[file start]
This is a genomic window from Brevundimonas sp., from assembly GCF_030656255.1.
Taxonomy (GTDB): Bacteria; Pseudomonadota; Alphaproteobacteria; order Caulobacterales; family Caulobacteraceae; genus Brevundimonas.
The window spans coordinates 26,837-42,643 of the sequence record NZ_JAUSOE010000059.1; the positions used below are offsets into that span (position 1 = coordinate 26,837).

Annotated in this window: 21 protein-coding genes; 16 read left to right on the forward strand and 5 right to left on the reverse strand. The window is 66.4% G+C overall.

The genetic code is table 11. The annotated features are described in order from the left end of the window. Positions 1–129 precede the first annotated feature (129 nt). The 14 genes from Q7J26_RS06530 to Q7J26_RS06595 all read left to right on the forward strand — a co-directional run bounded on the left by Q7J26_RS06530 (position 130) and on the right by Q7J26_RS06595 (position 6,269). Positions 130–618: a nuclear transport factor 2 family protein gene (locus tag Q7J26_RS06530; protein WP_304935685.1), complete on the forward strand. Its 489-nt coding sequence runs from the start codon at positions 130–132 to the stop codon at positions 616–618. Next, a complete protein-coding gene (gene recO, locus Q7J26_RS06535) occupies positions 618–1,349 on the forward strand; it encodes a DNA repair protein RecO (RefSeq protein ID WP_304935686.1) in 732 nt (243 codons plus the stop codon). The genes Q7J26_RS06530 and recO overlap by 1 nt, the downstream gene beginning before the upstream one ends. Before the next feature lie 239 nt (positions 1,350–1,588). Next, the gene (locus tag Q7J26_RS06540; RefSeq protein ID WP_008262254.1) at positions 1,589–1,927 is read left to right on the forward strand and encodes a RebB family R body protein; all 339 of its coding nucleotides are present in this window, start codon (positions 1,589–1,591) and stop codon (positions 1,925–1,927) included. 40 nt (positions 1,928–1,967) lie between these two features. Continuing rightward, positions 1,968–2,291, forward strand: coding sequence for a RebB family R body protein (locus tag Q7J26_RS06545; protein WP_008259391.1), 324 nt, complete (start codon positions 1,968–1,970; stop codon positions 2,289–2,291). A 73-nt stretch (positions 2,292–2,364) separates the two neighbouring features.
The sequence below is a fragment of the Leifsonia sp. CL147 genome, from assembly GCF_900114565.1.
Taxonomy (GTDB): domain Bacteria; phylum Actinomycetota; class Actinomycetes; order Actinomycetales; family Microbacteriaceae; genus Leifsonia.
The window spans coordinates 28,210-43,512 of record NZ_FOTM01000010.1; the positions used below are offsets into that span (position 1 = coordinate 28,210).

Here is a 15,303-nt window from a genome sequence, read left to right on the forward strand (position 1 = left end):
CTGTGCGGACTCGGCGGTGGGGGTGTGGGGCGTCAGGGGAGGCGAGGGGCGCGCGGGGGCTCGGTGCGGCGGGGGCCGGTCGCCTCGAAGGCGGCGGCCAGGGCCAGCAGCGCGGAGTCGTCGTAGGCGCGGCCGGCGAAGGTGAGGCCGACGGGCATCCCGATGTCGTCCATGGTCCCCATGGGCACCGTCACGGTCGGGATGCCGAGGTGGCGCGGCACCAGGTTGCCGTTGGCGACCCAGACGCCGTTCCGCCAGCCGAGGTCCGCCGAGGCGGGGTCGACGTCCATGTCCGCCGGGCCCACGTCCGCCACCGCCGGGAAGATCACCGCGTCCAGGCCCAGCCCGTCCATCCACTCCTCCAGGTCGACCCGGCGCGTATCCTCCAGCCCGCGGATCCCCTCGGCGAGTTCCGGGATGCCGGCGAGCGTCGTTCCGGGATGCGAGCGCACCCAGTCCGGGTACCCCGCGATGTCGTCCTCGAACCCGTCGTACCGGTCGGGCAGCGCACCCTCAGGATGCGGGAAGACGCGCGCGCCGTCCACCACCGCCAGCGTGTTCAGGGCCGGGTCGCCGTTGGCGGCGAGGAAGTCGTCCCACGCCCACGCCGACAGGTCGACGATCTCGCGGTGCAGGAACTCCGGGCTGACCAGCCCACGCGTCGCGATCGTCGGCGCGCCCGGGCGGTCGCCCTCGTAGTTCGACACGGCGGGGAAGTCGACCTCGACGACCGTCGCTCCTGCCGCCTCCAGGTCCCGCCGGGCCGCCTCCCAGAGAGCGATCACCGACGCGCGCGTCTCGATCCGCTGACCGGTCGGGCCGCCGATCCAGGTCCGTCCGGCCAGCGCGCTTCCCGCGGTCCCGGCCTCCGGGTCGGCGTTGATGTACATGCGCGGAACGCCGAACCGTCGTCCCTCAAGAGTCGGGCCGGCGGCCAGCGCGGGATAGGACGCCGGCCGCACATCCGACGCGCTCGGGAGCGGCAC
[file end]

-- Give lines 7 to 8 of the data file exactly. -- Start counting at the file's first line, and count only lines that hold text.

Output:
Taxonomy (GTDB): domain Bacteria; phylum Actinomycetota; class Actinomycetes; order Actinomycetales; family Microbacteriaceae; genus Leifsonia.
The window spans coordinates 28,210-43,512 of record NZ_FOTM01000010.1; the positions used below are offsets into that span (position 1 = coordinate 28,210).